The Internet Can Boil Pasta and Heat My Home Too!

Photo courtesy zdnet.co.uk

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Last November, in our “Top 20 Econudrums,” we asked whether it was more environmentally friendly to read the paper in print or online. It’s a question with a surprising answer: As it turns out, it’s often greener to read dead trees. This is true largely because of the giant environmental impact of servers. But thanks to some techies in Zurich, that could change soon.

Here’s a little background: Server farms—also known as data centers—are the enormous housing facilities that make the internet possible. A single Google data center, in Oregon consumes as much energy as a city of 200,000. That’s because servers not only have to be on 24/7, they need to be kept cool 24/7.  Up to 50 percent of the power they use is just to keep them from melting down.  Overall, the internet is responsible for 2% of global carbon emissions, about the same as the aviation industry.  And as the internet becomes increasingly prevalent in China and India, well, that means a whole lot more Xiaonei pages and Orkut accounts that will need hosting.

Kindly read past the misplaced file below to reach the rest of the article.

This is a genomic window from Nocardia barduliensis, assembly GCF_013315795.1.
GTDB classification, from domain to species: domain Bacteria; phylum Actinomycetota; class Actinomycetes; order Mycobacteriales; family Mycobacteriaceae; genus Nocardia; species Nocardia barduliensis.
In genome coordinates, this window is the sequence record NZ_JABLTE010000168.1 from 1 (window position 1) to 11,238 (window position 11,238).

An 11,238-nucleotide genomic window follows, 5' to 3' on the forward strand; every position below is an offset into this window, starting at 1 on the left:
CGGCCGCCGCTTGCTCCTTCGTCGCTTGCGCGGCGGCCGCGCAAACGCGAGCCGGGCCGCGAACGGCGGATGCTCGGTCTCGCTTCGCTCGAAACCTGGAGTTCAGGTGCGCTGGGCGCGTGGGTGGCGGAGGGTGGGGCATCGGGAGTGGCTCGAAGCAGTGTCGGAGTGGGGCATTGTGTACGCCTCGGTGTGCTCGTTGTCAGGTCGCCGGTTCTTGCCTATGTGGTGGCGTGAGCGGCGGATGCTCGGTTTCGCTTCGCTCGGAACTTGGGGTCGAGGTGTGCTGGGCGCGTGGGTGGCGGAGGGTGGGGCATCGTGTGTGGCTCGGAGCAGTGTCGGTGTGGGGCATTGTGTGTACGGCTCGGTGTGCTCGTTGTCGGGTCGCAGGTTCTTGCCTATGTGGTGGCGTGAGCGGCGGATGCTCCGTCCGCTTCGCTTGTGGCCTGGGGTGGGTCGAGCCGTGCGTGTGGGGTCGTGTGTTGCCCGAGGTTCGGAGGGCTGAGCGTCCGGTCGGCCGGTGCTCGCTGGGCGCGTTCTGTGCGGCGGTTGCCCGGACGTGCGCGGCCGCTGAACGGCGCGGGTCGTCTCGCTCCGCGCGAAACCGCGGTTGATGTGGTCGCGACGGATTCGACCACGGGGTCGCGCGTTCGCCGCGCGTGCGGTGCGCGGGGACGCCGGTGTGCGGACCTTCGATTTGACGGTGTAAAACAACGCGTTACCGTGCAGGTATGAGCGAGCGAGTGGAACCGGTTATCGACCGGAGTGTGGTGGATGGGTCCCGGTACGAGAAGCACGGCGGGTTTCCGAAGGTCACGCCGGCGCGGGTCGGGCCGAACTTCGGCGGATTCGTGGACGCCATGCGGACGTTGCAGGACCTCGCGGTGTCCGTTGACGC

So it is good news, nay, great news, that the IBM lab in Zurich has developed a new cooling technology by attaching teeny-weeny water pipes to the surface of each computer chip in a server. Water is piped within microns of the chip to cool it down, then the waste water is piped out hot enough to make a cup of Ramen, heat a building, or keep a swimming pool warm. The new cooling system will reduce the carbon footprint of servers by 85 percent and the energy use by 40 percent. If this technology were in MoJo‘s office we could ditch the electric tea kettle and just go to the server closet to steep our chai. Check out a video of the technology after the break.

 

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FACT:

Mother Jones was founded as a nonprofit in 1976 because we knew corporations and the wealthy wouldn't fund the type of hard-hitting journalism we set out to do.

Today, reader support makes up about two-thirds of our budget, allows us to dig deep on stories that matter, and lets us keep our reporting free for everyone. If you value what you get from Mother Jones, please join us with a tax-deductible donation today so we can keep on doing the type of journalism 2020 demands.

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